Ruth Avison Dang
Founder & Director of PEP, teacher, teacher trainer, course book reviewer and examiner
Where did you grow up and what did you like about it?
I grew up on the south coast of England, a beautiful place. I enjoyed walks along the beach and in the New Forest where horses, cows and pigs would roam freely in the summer. The animals were so tame that we could stroke and feed them
What inspired you to become a teacher? I am passionate about teaching and learning languages. I always feel sad when people come to me and say that they are terrible at learning languages and that they will never learn. I strongly believe that everyone can learn if they really want to. Our job, as teachers, is to find the right way of teaching for every learner, enabling them to achieve their goals. We can’t put students in one box that fits all, we as professionals, need to think outside of the box to understand how our learners work and adapt accordingly. This still inspires me.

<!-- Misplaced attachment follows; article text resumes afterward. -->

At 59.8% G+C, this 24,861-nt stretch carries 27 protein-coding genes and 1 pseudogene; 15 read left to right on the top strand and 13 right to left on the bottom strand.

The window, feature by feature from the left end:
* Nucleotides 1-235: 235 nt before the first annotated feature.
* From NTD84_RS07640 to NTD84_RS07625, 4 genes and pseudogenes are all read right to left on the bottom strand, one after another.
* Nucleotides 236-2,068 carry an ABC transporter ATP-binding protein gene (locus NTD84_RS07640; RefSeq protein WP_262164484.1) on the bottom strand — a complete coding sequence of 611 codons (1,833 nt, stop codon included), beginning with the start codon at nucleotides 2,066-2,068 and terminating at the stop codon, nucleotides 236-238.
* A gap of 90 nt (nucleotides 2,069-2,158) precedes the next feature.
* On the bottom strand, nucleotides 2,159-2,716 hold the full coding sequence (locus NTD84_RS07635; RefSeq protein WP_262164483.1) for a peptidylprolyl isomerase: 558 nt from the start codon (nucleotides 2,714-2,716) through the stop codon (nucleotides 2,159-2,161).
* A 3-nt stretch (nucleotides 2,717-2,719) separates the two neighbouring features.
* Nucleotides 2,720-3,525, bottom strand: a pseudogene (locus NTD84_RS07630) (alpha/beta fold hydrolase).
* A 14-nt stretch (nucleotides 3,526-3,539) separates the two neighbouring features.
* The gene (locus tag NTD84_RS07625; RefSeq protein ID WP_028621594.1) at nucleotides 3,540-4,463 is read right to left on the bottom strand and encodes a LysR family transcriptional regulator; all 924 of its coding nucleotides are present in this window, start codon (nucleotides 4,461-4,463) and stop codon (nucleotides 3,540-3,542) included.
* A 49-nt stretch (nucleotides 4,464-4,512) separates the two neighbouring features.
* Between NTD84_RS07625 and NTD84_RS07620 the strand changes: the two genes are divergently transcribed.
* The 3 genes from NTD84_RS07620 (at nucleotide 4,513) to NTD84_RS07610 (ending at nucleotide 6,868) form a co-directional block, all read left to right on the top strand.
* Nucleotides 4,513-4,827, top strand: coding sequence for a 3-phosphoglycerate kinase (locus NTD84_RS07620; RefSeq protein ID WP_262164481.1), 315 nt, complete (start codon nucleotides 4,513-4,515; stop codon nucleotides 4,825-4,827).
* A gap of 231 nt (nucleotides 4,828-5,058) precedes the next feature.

What do you find rewarding about teaching? Observing the progress and pride learners feel.
What advice would you give to a new student before their first lesson? We learn from our mistakes so don’t be afraid of making them. The more of a risk-taker you are, the quicker your progress will be.You do not need to suffer to learn, the more enjoyable our learning is, the more productive the results are.
What is your favorite book and why? Well, there are a few... The language instinct by Steven Pinker; The Man who mistook his wife for a hat by Oliver Sacks; Eats, shoots and leaves by Lynne Truss. When I was younger I loved The Hobbit and The Lion, the Witch and the Wardrobe.
What are your hobbies? Walking, biking, pilates, cooking, reading as well as travelling & discovering new horizons.
Which website do you go to every day? swissenglish & bbcnews.
What one thing would your students never guess about you? I have played the flute since I was 10 years old and my daughter is my biggest fan! I speak German, a language I simply adore.
What would you never forget to take with you on holiday? A good book and The Economist.